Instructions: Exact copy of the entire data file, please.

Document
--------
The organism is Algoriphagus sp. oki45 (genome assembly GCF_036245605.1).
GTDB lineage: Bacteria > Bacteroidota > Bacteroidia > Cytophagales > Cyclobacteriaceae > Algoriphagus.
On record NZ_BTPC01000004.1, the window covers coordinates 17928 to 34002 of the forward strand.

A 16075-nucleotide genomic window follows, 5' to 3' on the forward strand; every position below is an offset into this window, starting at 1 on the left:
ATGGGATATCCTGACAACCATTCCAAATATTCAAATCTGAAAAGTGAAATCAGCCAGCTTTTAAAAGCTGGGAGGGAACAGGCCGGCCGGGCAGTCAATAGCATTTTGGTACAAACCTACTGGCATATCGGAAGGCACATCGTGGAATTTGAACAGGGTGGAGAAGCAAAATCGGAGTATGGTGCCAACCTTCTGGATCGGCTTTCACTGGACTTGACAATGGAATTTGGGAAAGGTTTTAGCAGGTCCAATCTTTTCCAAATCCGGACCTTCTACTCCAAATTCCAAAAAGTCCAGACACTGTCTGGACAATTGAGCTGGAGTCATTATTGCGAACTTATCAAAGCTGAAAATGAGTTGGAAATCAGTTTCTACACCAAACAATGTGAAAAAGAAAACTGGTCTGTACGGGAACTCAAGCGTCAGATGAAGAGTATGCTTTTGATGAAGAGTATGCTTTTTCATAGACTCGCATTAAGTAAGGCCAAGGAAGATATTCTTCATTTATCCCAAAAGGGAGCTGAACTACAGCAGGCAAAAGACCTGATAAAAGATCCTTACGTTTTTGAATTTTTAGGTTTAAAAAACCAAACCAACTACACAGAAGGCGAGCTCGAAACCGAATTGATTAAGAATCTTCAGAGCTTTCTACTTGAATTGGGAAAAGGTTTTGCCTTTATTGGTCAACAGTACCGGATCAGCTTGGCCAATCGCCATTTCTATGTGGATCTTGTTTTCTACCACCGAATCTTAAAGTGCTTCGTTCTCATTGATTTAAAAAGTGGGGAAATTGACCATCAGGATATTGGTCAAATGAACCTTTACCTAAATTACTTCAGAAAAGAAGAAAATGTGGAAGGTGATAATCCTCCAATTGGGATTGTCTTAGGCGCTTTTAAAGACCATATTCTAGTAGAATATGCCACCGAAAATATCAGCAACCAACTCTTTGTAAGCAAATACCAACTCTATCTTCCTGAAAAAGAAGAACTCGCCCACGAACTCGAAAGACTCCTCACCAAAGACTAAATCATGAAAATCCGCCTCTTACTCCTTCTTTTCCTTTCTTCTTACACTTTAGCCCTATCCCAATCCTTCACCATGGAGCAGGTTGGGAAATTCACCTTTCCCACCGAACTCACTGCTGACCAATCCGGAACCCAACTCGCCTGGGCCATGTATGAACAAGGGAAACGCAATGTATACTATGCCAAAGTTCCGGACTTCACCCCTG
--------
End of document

The organism is Algoriphagus sp. oki45 (genome assembly GCF_036245605.1).
GTDB lineage: Bacteria > Bacteroidota > Bacteroidia > Cytophagales > Cyclobacteriaceae > Algoriphagus.
On record NZ_BTPC01000004.1, the window covers coordinates 17928 to 34002 of the forward strand.

A 16075-nucleotide genomic window follows, 5' to 3' on the forward strand; every position below is an offset into this window, starting at 1 on the left:
ATGGGATATCCTGACAACCATTCCAAATATTCAAATCTGAAAAGTGAAATCAGCCAGCTTTTAAAAGCTGGGAGGGAACAGGCCGGCCGGGCAGTCAATAGCATTTTGGTACAAACCTACTGGCATATCGGAAGGCACATCGTGGAATTTGAACAGGGTGGAGAAGCAAAATCGGAGTATGGTGCCAACCTTCTGGATCGGCTTTCACTGGACTTGACAATGGAATTTGGGAAAGGTTTTAGCAGGTCCAATCTTTTCCAAATCCGGACCTTCTACTCCAAATTCCAAAAAGTCCAGACACTGTCTGGACAATTGAGCTGGAGTCATTATTGCGAACTTATCAAAGCTGAAAATGAGTTGGAAATCAGTTTCTACACCAAACAATGTGAAAAAGAAAACTGGTCTGTACGGGAACTCAAGCGTCAGATGAAGAGTATGCTTTTGATGAAGAGTATGCTTTTTCATAGACTCGCATTAAGTAAGGCCAAGGAAGATATTCTTCATTTATCCCAAAAGGGAGCTGAACTACAGCAGGCAAAAGACCTGATAAAAGATCCTTACGTTTTTGAATTTTTAGGTTTAAAAAACCAAACCAACTACACAGAAGGCGAGCTCGAAACCGAATTGATTAAGAATCTTCAGAGCTTTCTACTTGAATTGGGAAAAGGTTTTGCCTTTATTGGTCAACAGTACCGGATCAGCTTGGCCAATCGCCATTTCTATGTGGATCTTGTTTTCTACCACCGAATCTTAAAGTGCTTCGTTCTCATTGATTTAAAAAGTGGGGAAATTGACCATCAGGATATTGGTCAAATGAACCTTTACCTAAATTACTTCAGAAAAGAAGAAAATGTGGAAGGTGATAATCCTCCAATTGGGATTGTCTTAGGCGCTTTTAAAGACCATATTCTAGTAGAATATGCCACCGAAAATATCAGCAACCAACTCTTTGTAAGCAAATACCAACTCTATCTTCCTGAAAAAGAAGAACTCGCCCACGAACTCGAAAGACTCCTCACCAAAGACTAAATCATGAAAATCCGCCTCTTACTCCTTCTTTTCCTTTCTTCTTACACTTTAGCCCTATCCCAATCCTTCACCATGGAGCAGGTTGGGAAATTCACCTTTCCCACCGAACTCACTGCTGACCAATCCGGAACCCAACTCGCCTGGGCCATGTATGAACAAGGGAAACGCAATGTATACTATGCCAAAGTTCCGGACTTCACCCCTG